The Tree Of Life * * * * *


Director: Terrence Malick.
Screenplay: Terrence Malick.
Starring: Brad Pitt, Sean Penn, Jessica Chastain, Fiona Shaw, Irene Bedard, Jessica Fuselier, Hunter McCracken, Laramie Eppler, Tye Sheridan.

Director Terrence Malick is an enigma all his own. He’s a closed book when it comes to his personal life and he never gives interviews. Very little is known about him but the one thing that is known, is that he was once a philosophy lecturer and this certainly shows in his visually poetic films.

On the anniversary of his brother’s death, troubled architect Jack O’Brien (Sean Penn) ponders his place in the universe, leading inevitably to powerful memories of his turbulent 1950’s childhood in Waco, Texas – in particular, his formative relationship with his loving mother (Jessica Chastain) and disciplinarian father (Brad Pitt).

The themes for this film will be discussed endlessly but essentially they come down to Birth, Life & Death. Ranging from astronomical to our very own existence. Our paths, be them intuitive, spiritual, empirical or material are also explored. Within this birth, life and death is the violence and cruelty. Most are essential parts of life, while others are unnecessary or learning curves in the journey itself and Malick ruminates on them all. This is quite unlike anything you’ll come across. The closest you’ll get will come from Malick himself, in his previous films. The man has a certain unmistakable style all his own. He’s slow, methodical, even ethereal and there is no other quite like him. I love his idiosyncracy and ability to magnify life and his wonder of it. “The Thin Red Line” still remains his masterpiece, but that took a while to grow on me much like I think this will. I loved this, but I have a sneaky feeling I’ve not taken it all in yet and it may grow to be something even more stupendous than it already is. This is a film that will require several viewings to fully appreciate and most certainly will not appeal to everyone. The beauty of Malick is his appreciation for nature in all it’s forms. Sometimes it can be like watching National Geographic but rightfully it plays a part in his creative process, as it plays a part in everything around us. There’s no escaping it and Malick is highly attuned to this, helped by Emmanuel Lubezki’s gorgeous cinematography. Not content with just some stunning shots of the flora and fauna from our planet, Malick branches out to show us the birth of the universe which is highly ambitious and nothing short of breathtaking. It may well split some peoples opinions of it’s relativity as a whole, but this is no simple family drama. The human element to this story is only the microcosm of the macrocosm. It may well have been possible to omit the cosmic section of the film but it’s inclusion is only a visual expansion of the point and themes that Malick is exploring.
Amongst all the visual splendour there are three fantastic performances. Hunter McCracken playing Jack as a young boy shows a great talent and as the vastly different parents Jessica Chastain is wondrously graceful, while Brad Pitt is astonishingly good at being stern and quixotic. Sean Penn however, is given very little to do and his talents are somewhat wasted.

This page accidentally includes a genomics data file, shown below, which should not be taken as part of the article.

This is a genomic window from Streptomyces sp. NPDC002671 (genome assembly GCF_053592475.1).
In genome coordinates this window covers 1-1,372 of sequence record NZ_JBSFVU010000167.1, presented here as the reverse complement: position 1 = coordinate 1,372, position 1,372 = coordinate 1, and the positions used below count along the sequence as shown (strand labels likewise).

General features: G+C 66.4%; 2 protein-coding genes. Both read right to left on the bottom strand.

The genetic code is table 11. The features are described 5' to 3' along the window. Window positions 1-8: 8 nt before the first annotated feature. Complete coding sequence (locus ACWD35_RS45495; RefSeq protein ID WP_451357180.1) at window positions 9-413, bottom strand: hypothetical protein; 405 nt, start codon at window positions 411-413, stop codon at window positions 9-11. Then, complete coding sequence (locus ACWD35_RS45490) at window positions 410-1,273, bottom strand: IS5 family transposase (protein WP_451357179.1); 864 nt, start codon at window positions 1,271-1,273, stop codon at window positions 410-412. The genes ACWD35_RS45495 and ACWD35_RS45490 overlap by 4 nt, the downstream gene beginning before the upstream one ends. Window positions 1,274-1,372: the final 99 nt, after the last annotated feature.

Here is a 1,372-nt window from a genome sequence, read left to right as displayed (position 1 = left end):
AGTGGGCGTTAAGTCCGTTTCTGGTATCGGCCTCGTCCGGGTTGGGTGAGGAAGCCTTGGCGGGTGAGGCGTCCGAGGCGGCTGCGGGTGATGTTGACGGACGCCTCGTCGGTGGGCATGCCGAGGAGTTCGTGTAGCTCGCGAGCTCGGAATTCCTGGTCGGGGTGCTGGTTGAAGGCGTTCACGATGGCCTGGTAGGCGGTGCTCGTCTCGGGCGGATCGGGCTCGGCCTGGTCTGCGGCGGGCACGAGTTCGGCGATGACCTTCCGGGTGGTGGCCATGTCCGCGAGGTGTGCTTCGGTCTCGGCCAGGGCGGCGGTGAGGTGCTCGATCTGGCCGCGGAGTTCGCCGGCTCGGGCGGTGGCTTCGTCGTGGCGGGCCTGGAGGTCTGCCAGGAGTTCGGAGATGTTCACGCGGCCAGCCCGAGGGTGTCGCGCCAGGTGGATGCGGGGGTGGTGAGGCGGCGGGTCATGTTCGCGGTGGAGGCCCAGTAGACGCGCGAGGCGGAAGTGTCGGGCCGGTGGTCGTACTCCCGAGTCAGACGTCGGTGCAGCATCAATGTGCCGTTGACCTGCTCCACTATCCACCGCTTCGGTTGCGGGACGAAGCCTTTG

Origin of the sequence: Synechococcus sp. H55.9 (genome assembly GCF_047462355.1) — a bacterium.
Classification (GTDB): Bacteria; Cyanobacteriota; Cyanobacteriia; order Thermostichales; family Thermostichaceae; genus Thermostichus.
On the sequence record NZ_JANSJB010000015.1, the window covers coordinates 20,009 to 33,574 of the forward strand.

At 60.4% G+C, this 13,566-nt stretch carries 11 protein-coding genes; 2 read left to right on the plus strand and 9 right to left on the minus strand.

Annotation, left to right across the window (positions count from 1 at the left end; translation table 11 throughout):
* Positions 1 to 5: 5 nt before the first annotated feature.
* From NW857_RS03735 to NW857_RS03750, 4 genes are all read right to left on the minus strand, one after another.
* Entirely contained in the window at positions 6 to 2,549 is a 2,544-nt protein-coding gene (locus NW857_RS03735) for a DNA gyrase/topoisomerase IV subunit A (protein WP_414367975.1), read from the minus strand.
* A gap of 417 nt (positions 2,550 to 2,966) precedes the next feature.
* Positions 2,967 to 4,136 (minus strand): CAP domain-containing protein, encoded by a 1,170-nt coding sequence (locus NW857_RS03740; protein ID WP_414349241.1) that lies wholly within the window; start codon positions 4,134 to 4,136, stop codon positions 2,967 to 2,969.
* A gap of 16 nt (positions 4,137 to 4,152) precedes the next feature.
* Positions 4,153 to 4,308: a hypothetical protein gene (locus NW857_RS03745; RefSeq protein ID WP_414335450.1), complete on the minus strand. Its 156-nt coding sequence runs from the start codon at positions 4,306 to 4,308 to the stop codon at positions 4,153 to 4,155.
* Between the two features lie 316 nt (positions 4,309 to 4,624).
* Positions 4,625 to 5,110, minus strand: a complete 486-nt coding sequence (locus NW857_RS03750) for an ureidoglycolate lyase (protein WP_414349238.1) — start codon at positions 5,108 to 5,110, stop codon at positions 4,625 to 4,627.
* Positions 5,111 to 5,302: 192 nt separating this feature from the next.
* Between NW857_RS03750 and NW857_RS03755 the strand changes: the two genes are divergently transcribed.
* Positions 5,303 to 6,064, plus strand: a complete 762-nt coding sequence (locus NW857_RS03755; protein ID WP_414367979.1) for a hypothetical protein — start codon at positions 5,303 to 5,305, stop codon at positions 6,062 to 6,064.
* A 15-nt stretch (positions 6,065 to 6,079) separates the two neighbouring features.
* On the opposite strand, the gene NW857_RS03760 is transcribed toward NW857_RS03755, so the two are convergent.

Malick has achieved mainstream arthouse cinema with this transcendental contemplation of life. It’s an accomplished and ambitious film that’s highly spiritual and deeply philosophical. Simply put, it’s a majestic piece of visual poetry.

Mark Walker


2 Responses to “The Tree Of Life * * * * *”

  1. Yeah, you definitely got this film, it shows in your review, and while I definitely agree with what your’e saying, I definitely took a different path with this one. I so wanted it to be The Thin Red Line in 1950s Texas with Pitt and Penn locked in desperation to be one, to be family, to make sense of their entanglements but I just never felt like it arrived there – or anywhere (for me). Maybe I’ll return again one day and it will find me after cocktails and sushi watching a beautiful sunset sliding into the ocean and I’ll be in the right frame of mind to visit the cosmos of Malick’s tortured soul. Then again, it’s unlikely even that will change my mind.

    Here’s a little snippet from my review (thanks again for reading it)..

    “..[Tree of Life] A film is a film by its ability to engage, alone, as it is and not by which we are told it is, by the conveyance of story constructed of photographed images and sounds of a certain length, containing characters and a sense of time, place and purpose. Otherwise it is a cardboard box of dented flaps and tattered purpose, empty except for that which you put in it instead of for that which it offers, an invitation for the treasure of discovery inside…” and for me, Tree doesn’t get there.



    • I see what your saying man and it’s a great argument for being against it. I know Pitt and Penn never really make sense of their entanglements but do any of us ever completely do that for ourselves in life?
      Your spot with your comment about it being empty except what you put into it. Maybe I projected too much into but I left it feeling very satisfied. Not completely satisfied, mind you but I couldn’t get it out of my head for weeks. Any film that encourages that type of engagement is cool in my book.
      Cheers Rory 🙂


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